I had left home without packing very carefully – and my shorts kept falling down without a belt. A quick visit to Coral Coast Leather, a quick AU$50.00 later and my trews stayed up, thanks to a Norman Guy handmade belt in local leather (email@example.com). It’s good to be able to support the local community – and to prevent the local populace from being shocked as my shorts, deep pockets or not, dropped to my ankles.
In the Koko-Muluridji language, “Mareeba” means the meeting of the waters as Granite Creek, Emerald Creek and the Barron River all join up here.
The Romeo family has vast vineyards nearby producing almost all of Australia’s table grapes: hectares of vines stretch off into the mountains and acres of white plastic are stretched over the vines to stop birds from gorging themselves. On the way to Mareeba I called in to the Golden Drop Winery near the tiny town of Biboohra. But the Golden Drop Winery does not use Romeo grapes at all.
Charles and Lucy Nastasi grow mangoes
Millions of them
Their property was originally a tobacco farm but from 1975 Charles began converting the property to mangoes. There are now almost 20,000 mango trees – one of the largest mango plantations in Australia. About 80% of their fruit is sold as fresh fruit, but winemaker sons Sam and Dino Nastasi turn the remaining 20% into booze.
The Winery produces several varieties of “wine”. Sam and Dino knock out a rather nice dry white wine, a sparkling bubbly mango wine – huge nose of fresh fruit – and various fortified wines including a powerful lemoncello liqueur. www.goldendrop.com.au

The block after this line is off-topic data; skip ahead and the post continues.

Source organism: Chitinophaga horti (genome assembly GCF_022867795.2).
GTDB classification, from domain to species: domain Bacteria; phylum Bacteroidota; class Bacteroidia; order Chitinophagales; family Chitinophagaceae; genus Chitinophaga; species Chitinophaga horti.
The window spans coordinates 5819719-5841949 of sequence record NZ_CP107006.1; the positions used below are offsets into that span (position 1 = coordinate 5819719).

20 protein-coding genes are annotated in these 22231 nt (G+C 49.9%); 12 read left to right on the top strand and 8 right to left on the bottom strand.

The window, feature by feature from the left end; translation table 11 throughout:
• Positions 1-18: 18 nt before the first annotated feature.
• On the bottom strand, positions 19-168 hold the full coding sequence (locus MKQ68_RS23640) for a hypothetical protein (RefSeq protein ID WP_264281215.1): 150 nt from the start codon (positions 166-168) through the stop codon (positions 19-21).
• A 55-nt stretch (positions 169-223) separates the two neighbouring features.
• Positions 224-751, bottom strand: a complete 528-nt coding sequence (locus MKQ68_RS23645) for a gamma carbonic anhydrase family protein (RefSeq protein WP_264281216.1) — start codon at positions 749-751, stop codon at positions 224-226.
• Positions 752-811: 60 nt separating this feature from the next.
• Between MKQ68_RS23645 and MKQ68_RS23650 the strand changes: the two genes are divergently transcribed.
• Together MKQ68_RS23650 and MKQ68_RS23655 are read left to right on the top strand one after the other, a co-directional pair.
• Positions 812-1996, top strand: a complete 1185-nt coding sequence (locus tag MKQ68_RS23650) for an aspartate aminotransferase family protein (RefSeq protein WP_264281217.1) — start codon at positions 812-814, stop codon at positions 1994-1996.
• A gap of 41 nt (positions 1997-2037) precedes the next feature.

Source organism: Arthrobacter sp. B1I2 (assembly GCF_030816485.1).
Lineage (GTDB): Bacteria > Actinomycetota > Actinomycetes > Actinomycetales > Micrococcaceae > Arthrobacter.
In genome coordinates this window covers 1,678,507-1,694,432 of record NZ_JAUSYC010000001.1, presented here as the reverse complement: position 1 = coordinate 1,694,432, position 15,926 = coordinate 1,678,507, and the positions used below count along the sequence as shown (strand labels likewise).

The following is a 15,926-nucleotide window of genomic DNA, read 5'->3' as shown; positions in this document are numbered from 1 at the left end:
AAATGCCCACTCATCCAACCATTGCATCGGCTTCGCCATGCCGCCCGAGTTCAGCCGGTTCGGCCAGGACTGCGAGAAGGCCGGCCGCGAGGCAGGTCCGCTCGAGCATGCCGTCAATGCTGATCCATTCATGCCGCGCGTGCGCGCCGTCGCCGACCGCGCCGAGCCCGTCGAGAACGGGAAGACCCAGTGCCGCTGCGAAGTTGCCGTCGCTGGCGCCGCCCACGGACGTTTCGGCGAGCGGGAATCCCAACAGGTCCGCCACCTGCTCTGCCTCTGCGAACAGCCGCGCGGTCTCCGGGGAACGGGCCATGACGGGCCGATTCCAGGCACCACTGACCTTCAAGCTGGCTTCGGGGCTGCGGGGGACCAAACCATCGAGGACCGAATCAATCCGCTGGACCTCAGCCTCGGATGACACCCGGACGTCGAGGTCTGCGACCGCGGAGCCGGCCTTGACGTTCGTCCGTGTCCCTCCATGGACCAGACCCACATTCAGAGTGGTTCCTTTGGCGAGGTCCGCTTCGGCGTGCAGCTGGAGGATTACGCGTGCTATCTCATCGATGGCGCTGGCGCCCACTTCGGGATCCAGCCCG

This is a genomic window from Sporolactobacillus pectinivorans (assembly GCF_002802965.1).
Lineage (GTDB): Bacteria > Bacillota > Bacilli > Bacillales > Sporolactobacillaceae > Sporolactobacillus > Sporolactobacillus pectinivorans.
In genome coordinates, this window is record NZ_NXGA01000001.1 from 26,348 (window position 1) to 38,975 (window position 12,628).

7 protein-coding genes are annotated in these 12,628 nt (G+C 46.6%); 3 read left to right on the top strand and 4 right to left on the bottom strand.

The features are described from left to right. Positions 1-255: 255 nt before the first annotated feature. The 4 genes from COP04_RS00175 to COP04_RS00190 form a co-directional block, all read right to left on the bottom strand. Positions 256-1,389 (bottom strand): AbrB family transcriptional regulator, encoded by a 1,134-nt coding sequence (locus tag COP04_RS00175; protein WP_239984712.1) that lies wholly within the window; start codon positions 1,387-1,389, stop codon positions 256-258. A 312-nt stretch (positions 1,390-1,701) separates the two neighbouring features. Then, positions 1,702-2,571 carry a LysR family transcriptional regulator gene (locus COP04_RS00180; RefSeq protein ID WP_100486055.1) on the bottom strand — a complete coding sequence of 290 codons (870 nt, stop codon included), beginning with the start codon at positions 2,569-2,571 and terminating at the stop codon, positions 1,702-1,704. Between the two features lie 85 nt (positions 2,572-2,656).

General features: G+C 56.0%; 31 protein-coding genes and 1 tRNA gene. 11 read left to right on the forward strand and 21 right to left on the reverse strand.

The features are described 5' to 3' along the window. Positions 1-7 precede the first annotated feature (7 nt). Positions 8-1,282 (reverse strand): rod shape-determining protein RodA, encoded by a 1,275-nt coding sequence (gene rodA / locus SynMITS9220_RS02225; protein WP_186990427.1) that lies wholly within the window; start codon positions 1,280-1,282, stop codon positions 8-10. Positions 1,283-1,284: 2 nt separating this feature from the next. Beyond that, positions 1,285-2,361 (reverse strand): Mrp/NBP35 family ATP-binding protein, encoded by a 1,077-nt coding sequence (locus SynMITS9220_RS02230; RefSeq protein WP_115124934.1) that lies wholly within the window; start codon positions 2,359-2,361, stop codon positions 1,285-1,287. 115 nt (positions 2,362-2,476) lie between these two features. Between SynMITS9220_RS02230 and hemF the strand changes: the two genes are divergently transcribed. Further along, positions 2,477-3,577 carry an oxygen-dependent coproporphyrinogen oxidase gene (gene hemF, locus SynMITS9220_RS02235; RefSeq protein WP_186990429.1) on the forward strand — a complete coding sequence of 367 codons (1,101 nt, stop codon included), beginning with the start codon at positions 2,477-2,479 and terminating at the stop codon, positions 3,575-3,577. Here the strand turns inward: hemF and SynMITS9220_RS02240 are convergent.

Just down the road from the Golden Drop are the Mareeba Wetlands, with, apparently, a lovely boardwalk to allow visitors to enjoy the wildlife and the scenery. It is now closed. When it opened it gained great publicity but it is now privately owned and only open by appointment. Bit of a bugger, actually, as I drove quite a way over rough dirt roads … just to find some locked gates.
The only good thing about my disappointing journey was to find the Peters Family Causeway – a lovely rural river scene – and distant glimpses of the massive Mt Emerald Wind Farms seen over burgeoning fields of cotton (see left).
Over 70% of Australia’s coffee crop is grown around Mareeba. The bustling Coffee Works business grows and roasts its own coffee – another of the new crops on the Tablelands to replace tobacco. Their Black Mountain coffee – and a chewy slab of locally made Rocky Road chocolate – made for a wonderful morning tea.
Coffee Works has a large museum of all things coffee related – and I doubt I will ever see again so many types of percolators, roasters, dripolators, espresso machines or images of Arabian nymphets offering their pashas tiny cups of brewed beans.
In the 1880s local transport was unreliable and irregular. Migrants looking for work at the Chillagoe mines had to have a pick and a shovel. They loaded their possessions into wheelbarrows and set out on a 140 km journey pushing their wheelbarrows, picks, shovels and all their household goods to Chillagoe in hope of a better future. Since about 2010 a re-enactment of the trek from Mareeba to Chillagoe has been staged, with teams competing for best times and for the greatest amount of money raised through sponsorships. Over two million dollars have been raised for local charities – and the race goes on.
I just missed the Mareeba Rodeo and its multi-national Rodeo Queen aspirants, and I will have to return one day for the annual wheelbarrow race held each May.
While this town had no claim to hand-held computer games, it does have coffee plantations for the Mareeba Coffee Works roasters and the Mt Uncle Distillery which offers five or six different gin variants. Some, like the Navy Strength bottle, a staggering 57% proof – surely enough to see any old sea dog well and truly pickled – some vodkas and whiskies and tequila. I still had a long way to travel so I sniffed one gin … and was strong enough to refuse the naval knee-trembler.